We’ve heard that these two are going to the leaders, and if game 1 is any indication, I think the “minutes played” column will bear that out.
5. How good Jazz can be will depend a lot on Jamaal Tinsley’s role and Trey Burke’s healthy return.
That’s a polite way of saying that the Jazz didn’t get a ton of encouragement from John Lucas III in the opener. Corbin didn’t have a lot of options given that Tinsley is limited by his conditioning; Burks saw a few minutes at point, but right now this team is relying on Lucas as its floor general, and I’m not sure that’s his ideal role.
I’m not anti-Lucas at all, and I actually think he is a nice value pickup if all you’re looking to do is give Burke a back-up that will give the team a different look without really challenging the rookie’s minutes (which is what he was hired to do). But the situation has changed now, and I think the team is biding its time until a purer point is available, especially down the stretch.
Lucas’ fourth quarter against OKC was pretty underwhelming: 0/2 with 0 assists and a turnover. The team performed better during Tinsley’s short stint, too. It was a 12-point OKC lead when Lucas sat down in the third quarter, and 14 by the time Tinsley took point guard duties from Burks. Over the next 6+ minutes with Tinsley in, the Jazz went on a 15-7 run. When Tinsley handed the reins back to Lucas, the Jazz would come up empty on five of their next seven possessions.
To be fair, Lucas was a net 0 in second-half +/-, which is precisely why extrapolating too much out of a couple isolated stretches is a shaky proposition. But I think for the Jazz to close games effectively, they need either Tinsley or Burke to be ready to serve as floor generals for the bulk of games so that JL3 can return to his role as the change-of-pace bench guard.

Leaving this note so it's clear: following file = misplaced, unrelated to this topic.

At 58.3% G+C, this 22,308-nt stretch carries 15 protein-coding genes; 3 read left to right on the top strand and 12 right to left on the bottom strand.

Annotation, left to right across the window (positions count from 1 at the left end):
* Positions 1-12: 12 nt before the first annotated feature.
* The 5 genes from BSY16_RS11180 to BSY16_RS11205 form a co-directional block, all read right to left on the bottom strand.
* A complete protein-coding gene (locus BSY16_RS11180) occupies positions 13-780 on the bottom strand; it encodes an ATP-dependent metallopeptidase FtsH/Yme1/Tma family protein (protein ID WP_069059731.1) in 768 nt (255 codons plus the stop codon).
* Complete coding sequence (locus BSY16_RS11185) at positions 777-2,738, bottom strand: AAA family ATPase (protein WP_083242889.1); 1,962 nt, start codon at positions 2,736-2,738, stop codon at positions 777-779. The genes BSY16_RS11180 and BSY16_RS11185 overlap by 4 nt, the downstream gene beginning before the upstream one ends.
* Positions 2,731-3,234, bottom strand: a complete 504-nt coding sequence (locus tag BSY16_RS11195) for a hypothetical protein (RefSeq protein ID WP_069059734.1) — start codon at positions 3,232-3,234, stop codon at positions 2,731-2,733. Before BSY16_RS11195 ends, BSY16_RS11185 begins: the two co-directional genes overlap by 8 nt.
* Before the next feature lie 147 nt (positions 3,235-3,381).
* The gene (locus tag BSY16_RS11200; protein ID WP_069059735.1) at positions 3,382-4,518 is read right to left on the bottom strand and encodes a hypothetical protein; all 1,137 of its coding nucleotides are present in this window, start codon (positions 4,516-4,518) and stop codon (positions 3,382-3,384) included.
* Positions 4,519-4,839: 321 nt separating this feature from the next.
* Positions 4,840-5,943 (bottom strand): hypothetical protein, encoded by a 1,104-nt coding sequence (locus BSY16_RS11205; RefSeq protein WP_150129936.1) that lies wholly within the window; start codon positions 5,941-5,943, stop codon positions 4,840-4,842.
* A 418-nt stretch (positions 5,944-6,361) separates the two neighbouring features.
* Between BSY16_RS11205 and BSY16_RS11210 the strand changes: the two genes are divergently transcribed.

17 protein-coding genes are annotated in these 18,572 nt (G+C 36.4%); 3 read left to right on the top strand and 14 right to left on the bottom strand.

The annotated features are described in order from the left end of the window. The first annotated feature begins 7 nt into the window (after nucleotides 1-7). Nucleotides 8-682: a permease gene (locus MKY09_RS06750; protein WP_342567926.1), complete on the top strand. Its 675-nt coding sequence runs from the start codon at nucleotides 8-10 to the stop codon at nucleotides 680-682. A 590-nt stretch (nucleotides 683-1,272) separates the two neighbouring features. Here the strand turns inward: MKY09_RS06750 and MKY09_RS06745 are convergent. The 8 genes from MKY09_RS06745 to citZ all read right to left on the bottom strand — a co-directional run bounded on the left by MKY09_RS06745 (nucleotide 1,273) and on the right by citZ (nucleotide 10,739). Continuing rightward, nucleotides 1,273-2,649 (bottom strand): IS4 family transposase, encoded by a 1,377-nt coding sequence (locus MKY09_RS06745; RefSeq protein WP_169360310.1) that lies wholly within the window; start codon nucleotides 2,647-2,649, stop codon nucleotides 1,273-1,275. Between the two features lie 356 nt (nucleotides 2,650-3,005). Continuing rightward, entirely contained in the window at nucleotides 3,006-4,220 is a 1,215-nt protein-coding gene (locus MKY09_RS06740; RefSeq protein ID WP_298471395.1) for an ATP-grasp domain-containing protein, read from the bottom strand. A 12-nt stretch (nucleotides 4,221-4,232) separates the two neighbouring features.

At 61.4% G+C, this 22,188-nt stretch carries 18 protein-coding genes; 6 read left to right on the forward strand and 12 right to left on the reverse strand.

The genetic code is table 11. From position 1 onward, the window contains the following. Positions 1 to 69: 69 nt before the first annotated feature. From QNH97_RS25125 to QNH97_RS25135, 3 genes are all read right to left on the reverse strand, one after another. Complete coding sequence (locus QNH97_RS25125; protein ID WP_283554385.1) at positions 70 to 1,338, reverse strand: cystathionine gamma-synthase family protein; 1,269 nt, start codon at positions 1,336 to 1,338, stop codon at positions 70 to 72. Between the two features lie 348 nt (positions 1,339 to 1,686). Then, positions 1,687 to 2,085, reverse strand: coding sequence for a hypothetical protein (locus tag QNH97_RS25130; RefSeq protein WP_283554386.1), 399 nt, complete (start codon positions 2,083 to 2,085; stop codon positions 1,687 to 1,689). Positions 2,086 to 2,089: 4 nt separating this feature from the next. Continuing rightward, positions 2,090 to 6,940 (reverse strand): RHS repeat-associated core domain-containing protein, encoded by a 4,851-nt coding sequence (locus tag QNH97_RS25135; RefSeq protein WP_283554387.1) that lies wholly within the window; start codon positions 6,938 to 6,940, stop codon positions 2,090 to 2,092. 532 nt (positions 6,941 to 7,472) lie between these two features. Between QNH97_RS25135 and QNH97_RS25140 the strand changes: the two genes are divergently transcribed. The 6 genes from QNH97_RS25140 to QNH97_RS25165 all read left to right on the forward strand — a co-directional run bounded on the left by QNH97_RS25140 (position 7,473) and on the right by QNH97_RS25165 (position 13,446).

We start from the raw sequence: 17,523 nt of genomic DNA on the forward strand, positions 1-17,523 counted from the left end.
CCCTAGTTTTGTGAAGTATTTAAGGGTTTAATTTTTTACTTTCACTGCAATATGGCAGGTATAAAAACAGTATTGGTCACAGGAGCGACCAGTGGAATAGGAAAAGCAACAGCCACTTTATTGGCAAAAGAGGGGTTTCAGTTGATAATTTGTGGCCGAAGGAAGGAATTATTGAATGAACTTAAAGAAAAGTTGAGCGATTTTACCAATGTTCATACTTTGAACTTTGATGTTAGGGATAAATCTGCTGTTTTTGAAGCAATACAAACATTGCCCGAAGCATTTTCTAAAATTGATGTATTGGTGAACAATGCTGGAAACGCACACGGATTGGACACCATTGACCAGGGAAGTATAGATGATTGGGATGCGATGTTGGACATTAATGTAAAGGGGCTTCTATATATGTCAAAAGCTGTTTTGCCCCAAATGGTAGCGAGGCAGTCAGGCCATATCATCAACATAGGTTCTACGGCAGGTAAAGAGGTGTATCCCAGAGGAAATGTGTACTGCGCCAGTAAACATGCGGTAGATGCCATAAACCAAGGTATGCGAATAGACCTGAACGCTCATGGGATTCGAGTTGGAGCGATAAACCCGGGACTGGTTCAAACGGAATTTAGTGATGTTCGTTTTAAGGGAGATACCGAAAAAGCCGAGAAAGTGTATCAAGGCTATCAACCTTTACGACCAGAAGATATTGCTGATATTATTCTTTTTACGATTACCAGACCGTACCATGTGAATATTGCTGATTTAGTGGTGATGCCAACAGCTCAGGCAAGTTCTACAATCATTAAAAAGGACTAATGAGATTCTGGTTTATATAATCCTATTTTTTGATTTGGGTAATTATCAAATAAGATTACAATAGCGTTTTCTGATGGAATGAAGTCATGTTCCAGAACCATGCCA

6. Rudy Gobert doesn’t want to wait.
Gobert only scored a bucket in his NBA debut, but he made his presence felt. He grabbed a rebound for every 3.3 minutes played and, while he came up empty on blocks, he was absolutely a paint deterrent.
Gobert checked in at the 4:10 mark of the third quarter and checked out with 2:58 left in the game. In that 13:12 stretch, OKC did not score in the paint. In fact, OKC only scored 16 points over that 13+ minute stretch – 13 points off of jumpers and three points from the line.
Gobert shouldn’t get all of the defensive credit, but if the rim defense is that good when he’s on the floor, Corbin’s going to have a hard time giving the backup center minutes back to Andris Biedrins.
7. Utah will have to compete on the glass to compete on the scoreboard.
Enes Kanter had just one rebound at the half and the Jazz were getting a nine-point shellacking thanks in large part to a grundle of second-chance points by OKC. In the second half, Kanter and his peers stepped it up and the Jazz made it close. But Utah isn’t going to be good enough this year to win despite giving extra possessions to its opponents.
8. This will be a fun team to watch.
What else did you draw from Utah’s season-opening 98-101 loss to OKC? Join the conversation in the comments section below.